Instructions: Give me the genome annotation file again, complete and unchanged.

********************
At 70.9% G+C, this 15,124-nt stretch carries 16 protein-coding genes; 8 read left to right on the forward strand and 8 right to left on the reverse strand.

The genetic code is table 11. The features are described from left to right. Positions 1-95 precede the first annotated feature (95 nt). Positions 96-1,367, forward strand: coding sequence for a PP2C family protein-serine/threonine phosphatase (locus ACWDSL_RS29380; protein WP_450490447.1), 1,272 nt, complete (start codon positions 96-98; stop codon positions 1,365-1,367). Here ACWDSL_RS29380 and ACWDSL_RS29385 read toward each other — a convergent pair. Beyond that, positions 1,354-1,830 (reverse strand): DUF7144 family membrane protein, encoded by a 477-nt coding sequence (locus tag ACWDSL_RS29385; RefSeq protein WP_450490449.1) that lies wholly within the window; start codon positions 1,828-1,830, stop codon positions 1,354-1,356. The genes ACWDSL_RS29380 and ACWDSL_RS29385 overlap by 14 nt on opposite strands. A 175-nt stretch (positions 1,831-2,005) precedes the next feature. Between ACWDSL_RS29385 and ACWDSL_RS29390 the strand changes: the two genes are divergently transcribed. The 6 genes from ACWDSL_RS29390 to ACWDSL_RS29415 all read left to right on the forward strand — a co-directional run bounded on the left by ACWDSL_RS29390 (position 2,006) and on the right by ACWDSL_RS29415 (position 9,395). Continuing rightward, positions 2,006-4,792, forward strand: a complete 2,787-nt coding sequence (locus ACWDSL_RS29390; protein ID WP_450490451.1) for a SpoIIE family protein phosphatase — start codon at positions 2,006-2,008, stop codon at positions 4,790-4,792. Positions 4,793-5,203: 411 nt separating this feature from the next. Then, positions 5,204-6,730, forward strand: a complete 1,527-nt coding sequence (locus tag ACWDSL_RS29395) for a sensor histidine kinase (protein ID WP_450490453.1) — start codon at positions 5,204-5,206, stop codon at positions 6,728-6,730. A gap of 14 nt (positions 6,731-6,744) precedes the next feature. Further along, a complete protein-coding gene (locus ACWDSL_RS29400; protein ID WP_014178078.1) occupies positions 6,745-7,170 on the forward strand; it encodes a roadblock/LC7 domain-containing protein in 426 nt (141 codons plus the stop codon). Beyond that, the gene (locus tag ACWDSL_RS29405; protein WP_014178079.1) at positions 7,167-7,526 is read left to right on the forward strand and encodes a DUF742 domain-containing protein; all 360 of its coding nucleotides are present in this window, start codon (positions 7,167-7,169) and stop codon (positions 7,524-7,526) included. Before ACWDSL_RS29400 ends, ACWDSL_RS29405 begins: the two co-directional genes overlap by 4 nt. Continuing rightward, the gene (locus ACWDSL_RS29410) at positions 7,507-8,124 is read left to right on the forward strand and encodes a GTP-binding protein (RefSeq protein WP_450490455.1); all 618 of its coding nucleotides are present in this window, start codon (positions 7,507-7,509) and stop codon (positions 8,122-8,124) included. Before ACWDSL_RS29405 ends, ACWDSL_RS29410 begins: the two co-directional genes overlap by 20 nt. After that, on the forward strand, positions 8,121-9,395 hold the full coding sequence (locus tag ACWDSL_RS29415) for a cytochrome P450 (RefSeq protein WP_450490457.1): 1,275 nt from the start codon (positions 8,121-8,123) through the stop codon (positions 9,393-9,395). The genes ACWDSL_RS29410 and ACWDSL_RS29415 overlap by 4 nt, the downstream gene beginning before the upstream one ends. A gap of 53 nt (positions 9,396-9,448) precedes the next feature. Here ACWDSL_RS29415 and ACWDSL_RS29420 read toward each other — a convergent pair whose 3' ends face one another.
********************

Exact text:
At 70.9% G+C, this 15,124-nt stretch carries 16 protein-coding genes; 8 read left to right on the forward strand and 8 right to left on the reverse strand.

The genetic code is table 11. The features are described from left to right. Positions 1-95 precede the first annotated feature (95 nt). Positions 96-1,367, forward strand: coding sequence for a PP2C family protein-serine/threonine phosphatase (locus ACWDSL_RS29380; protein WP_450490447.1), 1,272 nt, complete (start codon positions 96-98; stop codon positions 1,365-1,367). Here ACWDSL_RS29380 and ACWDSL_RS29385 read toward each other — a convergent pair. Beyond that, positions 1,354-1,830 (reverse strand): DUF7144 family membrane protein, encoded by a 477-nt coding sequence (locus tag ACWDSL_RS29385; RefSeq protein WP_450490449.1) that lies wholly within the window; start codon positions 1,828-1,830, stop codon positions 1,354-1,356. The genes ACWDSL_RS29380 and ACWDSL_RS29385 overlap by 14 nt on opposite strands. A 175-nt stretch (positions 1,831-2,005) precedes the next feature. Between ACWDSL_RS29385 and ACWDSL_RS29390 the strand changes: the two genes are divergently transcribed. The 6 genes from ACWDSL_RS29390 to ACWDSL_RS29415 all read left to right on the forward strand — a co-directional run bounded on the left by ACWDSL_RS29390 (position 2,006) and on the right by ACWDSL_RS29415 (position 9,395). Continuing rightward, positions 2,006-4,792, forward strand: a complete 2,787-nt coding sequence (locus ACWDSL_RS29390; protein ID WP_450490451.1) for a SpoIIE family protein phosphatase — start codon at positions 2,006-2,008, stop codon at positions 4,790-4,792. Positions 4,793-5,203: 411 nt separating this feature from the next. Then, positions 5,204-6,730, forward strand: a complete 1,527-nt coding sequence (locus tag ACWDSL_RS29395) for a sensor histidine kinase (protein ID WP_450490453.1) — start codon at positions 5,204-5,206, stop codon at positions 6,728-6,730. A gap of 14 nt (positions 6,731-6,744) precedes the next feature. Further along, a complete protein-coding gene (locus ACWDSL_RS29400; protein ID WP_014178078.1) occupies positions 6,745-7,170 on the forward strand; it encodes a roadblock/LC7 domain-containing protein in 426 nt (141 codons plus the stop codon). Beyond that, the gene (locus tag ACWDSL_RS29405; protein WP_014178079.1) at positions 7,167-7,526 is read left to right on the forward strand and encodes a DUF742 domain-containing protein; all 360 of its coding nucleotides are present in this window, start codon (positions 7,167-7,169) and stop codon (positions 7,524-7,526) included. Before ACWDSL_RS29400 ends, ACWDSL_RS29405 begins: the two co-directional genes overlap by 4 nt. Continuing rightward, the gene (locus ACWDSL_RS29410) at positions 7,507-8,124 is read left to right on the forward strand and encodes a GTP-binding protein (RefSeq protein WP_450490455.1); all 618 of its coding nucleotides are present in this window, start codon (positions 7,507-7,509) and stop codon (positions 8,122-8,124) included. Before ACWDSL_RS29405 ends, ACWDSL_RS29410 begins: the two co-directional genes overlap by 20 nt. After that, on the forward strand, positions 8,121-9,395 hold the full coding sequence (locus tag ACWDSL_RS29415) for a cytochrome P450 (RefSeq protein WP_450490457.1): 1,275 nt from the start codon (positions 8,121-8,123) through the stop codon (positions 9,393-9,395). The genes ACWDSL_RS29410 and ACWDSL_RS29415 overlap by 4 nt, the downstream gene beginning before the upstream one ends. A gap of 53 nt (positions 9,396-9,448) precedes the next feature. Here ACWDSL_RS29415 and ACWDSL_RS29420 read toward each other — a convergent pair whose 3' ends face one another.